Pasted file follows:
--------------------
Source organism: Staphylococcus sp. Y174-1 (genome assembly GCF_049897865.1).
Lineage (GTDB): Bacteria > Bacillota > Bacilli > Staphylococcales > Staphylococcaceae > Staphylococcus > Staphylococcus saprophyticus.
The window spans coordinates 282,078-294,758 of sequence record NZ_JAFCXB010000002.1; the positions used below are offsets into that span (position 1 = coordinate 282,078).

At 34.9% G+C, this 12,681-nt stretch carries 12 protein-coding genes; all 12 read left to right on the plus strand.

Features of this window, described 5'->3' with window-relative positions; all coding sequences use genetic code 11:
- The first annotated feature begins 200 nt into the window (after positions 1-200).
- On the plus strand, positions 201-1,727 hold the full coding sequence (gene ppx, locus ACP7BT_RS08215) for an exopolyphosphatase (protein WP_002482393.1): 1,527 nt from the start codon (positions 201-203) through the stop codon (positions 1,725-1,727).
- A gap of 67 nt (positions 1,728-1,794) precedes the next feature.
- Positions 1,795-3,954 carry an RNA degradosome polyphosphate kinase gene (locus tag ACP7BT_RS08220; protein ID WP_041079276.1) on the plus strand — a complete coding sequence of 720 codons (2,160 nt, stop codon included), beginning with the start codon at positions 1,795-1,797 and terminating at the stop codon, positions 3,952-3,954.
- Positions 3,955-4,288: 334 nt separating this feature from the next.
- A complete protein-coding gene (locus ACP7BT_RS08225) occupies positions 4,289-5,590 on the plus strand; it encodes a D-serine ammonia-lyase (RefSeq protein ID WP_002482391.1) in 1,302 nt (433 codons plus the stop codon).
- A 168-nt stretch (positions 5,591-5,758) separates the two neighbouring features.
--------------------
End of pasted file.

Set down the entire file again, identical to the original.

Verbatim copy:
Source organism: Staphylococcus sp. Y174-1 (genome assembly GCF_049897865.1).
Lineage (GTDB): Bacteria > Bacillota > Bacilli > Staphylococcales > Staphylococcaceae > Staphylococcus > Staphylococcus saprophyticus.
The window spans coordinates 282,078-294,758 of sequence record NZ_JAFCXB010000002.1; the positions used below are offsets into that span (position 1 = coordinate 282,078).

At 34.9% G+C, this 12,681-nt stretch carries 12 protein-coding genes; all 12 read left to right on the plus strand.

Features of this window, described 5'->3' with window-relative positions; all coding sequences use genetic code 11:
- The first annotated feature begins 200 nt into the window (after positions 1-200).
- On the plus strand, positions 201-1,727 hold the full coding sequence (gene ppx, locus ACP7BT_RS08215) for an exopolyphosphatase (protein WP_002482393.1): 1,527 nt from the start codon (positions 201-203) through the stop codon (positions 1,725-1,727).
- A gap of 67 nt (positions 1,728-1,794) precedes the next feature.
- Positions 1,795-3,954 carry an RNA degradosome polyphosphate kinase gene (locus tag ACP7BT_RS08220; protein ID WP_041079276.1) on the plus strand — a complete coding sequence of 720 codons (2,160 nt, stop codon included), beginning with the start codon at positions 1,795-1,797 and terminating at the stop codon, positions 3,952-3,954.
- Positions 3,955-4,288: 334 nt separating this feature from the next.
- A complete protein-coding gene (locus ACP7BT_RS08225) occupies positions 4,289-5,590 on the plus strand; it encodes a D-serine ammonia-lyase (RefSeq protein ID WP_002482391.1) in 1,302 nt (433 codons plus the stop codon).
- A 168-nt stretch (positions 5,591-5,758) separates the two neighbouring features.